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AT&T Announces Network Upgrades, Gets An Ear Full
AT&T sent out a letter to its wireless users explaining that they plan to spend between 18 and 19 billion dollars to upgrade their network. I'm not sure if they were expecting a pat on the back, but I am pretty sure they were not expecting to get blasted by their customers on their Facebook fan page.
September 9, 2010
3 Min Read
AT&T sent out a letter to its wireless users explaining that they plan to spend between 18 and 19 billion dollars to upgrade their network. I'm not sure if they were expecting a pat on the back, but I am pretty sure they were not expecting to get blasted by their customers on their Facebook fan page.TechCrunch has a copy of the letter that was sent out today. Rather than take a humble approach thanking their users for sticking with them during some tough times as far as network performance goes, followed by a "we've heard you loud and clear and will be making the necessary changes to make your wireless experience better," AT&T took a brief moment to toot their own horn.
They start by saying they are going to make your wireless experience "even better." Note how that implies it is good now. Pardon my French, but you cannot say something that sucks now will be "even better" tomorrow. That makes no sense. Then they bring up the old "AT&T covers 97% of all Americans" line which is at best, misleading. I suspect it only covers them at their billing address, and even then I am not so sure. Furthermore, this is all wireless coverage, not 3G coverage, so some piece of that group are burning up the airwaves with EDGE.
I am not doing this to beat up AT&T. The point is, when your customer base isn't your biggest fan, you don't sent a letter patting yourself on the back to them, because when you do, watch out!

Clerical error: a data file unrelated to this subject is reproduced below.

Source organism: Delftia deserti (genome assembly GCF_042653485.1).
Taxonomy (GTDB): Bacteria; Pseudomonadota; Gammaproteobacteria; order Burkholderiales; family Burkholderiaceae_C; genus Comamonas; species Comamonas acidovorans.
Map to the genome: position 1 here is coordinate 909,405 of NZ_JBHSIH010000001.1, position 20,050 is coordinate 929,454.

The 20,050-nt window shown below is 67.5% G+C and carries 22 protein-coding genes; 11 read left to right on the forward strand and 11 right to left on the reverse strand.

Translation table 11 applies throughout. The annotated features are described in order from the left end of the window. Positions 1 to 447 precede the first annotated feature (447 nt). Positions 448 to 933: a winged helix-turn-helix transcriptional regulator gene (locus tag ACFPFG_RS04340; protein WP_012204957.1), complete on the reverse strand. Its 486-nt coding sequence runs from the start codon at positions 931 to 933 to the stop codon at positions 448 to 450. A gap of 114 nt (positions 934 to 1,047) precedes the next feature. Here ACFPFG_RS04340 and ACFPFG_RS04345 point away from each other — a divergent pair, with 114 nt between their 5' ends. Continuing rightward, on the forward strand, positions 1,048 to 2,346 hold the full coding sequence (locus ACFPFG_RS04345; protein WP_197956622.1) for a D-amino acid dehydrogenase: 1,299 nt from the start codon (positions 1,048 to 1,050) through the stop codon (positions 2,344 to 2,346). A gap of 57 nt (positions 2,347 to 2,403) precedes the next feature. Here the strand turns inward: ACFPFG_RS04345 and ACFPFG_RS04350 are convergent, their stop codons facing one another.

AT&T made the mistake of telling their users to head to their Facebook page to tell them what they think of AT&T. That is exactly what their customers did, in spades. They unleashed a torrent of criticism, from the obvious like dropped calls to the Navy sailor who couldn't get AT&T to send him bills to the ship he was stationed on even though the US Post Office confirmed that the ship was a valid mailing address.
Of course, there are some people quite pleased with the service and they are posting too, though in smaller numbers. That's good - AT&T is getting both kinds of feedback. To fuel the fire though, AT&T is responding to quite a bit of the good feedback compared to a paucity of the negative feedback. To make matters worse, you have to "like" the page before you can post comments. That isn't AT&T's fault, that is how Facebook works for these types of pages. It just has to burn some people up that they have to click the Like button before they can share their thoughts.
Check it out when you have the time, lots of time. There are pages and pages and it grows by the minute. I am sure there are public relations firms just chomping at the bit to help AT&T do a better job of navigating the social networking waters.
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